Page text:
Cas9 has already been shown to be able to knock out up to kilobase-size fragments of DNA, making it a big hitter in the world of genome editing. But one of the biggest enemies for researchers using such tools is the diploid karyotype, which impairs the study of the effects of a mutation or of a gene deletion due to the compensatory role of its additional copy.
To overcome this opponent, a team led by Dr Tilmann Bürckstümmer generated a haploid human cell line, using the hard-hitting power of Cas9, and in the process pushed the boundaries of CRISPR/Cas9 knockout ability.
- The researchers started with the HAP1 fibroblast-like cell line, which had been previously established from the reprogramming of the nearly haploid chronic leukemia derived cell line KBM-7.
- They designed Cas9 guiding RNA targeting each one of the insertion sites of Chromosome 15 into Chromosome 19, the only disomic portion of HAP1’s genome, which contains over 300 genes spread within 30 million base pairs.
- This resulted in successful simultaneous deletion of the massive fragment and the creation of the haploid cell lines ‘eHAP’ (short for ‘engineered haploid’).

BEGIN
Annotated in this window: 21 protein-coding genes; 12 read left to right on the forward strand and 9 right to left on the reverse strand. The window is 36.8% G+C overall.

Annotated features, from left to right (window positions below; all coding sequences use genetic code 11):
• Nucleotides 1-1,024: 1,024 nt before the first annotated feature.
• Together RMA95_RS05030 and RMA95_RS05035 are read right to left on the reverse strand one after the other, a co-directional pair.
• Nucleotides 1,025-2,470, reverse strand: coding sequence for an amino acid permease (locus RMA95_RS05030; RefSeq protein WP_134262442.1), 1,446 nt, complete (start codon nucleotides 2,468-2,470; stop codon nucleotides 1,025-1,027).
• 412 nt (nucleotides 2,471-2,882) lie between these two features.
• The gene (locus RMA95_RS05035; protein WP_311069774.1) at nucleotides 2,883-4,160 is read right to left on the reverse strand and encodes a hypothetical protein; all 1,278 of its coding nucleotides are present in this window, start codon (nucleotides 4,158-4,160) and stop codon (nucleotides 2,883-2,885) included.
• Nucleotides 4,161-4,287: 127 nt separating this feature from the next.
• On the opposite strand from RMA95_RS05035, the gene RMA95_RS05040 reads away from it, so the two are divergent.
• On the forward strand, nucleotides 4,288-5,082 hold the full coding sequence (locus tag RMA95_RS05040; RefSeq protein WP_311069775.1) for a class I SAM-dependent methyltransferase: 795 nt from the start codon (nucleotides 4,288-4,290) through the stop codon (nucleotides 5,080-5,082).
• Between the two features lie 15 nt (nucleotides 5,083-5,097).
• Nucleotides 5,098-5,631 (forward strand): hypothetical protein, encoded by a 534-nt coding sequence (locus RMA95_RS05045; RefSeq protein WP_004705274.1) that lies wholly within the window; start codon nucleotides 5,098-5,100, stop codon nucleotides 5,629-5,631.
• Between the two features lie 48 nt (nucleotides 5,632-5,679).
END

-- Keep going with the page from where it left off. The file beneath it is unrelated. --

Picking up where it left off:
- The Austrian team achieved an efficiency of approximately 1%; to put this in perspective, a similar challenge with TALEN had an efficiency of approximately 0.5%.
This stunning feat shows that Cas9 has abilities beyond simple gene knockouts, and could be used in the deletion of large regulatory regions such as enhancers and promoters.
Furthermore, if this did not score high enough on the board, the newly established cell line was shown to maintain the haploid state in culture and DNA sequencing revealed no off-target effects of Cas9 and only some mutations, attributed to genetic drift. Lastly, RNA sequencing revealed no differences between the parental cell line and eHAP, apart from the ones arising from the deleted region.
This study generates a useful tool to study the effects of single gene deletions and could represent, as the authors conclude, the starting point to define a minimal-essential genome.
For the full details of this exciting match check out the full paper at Genome Research, November 2014.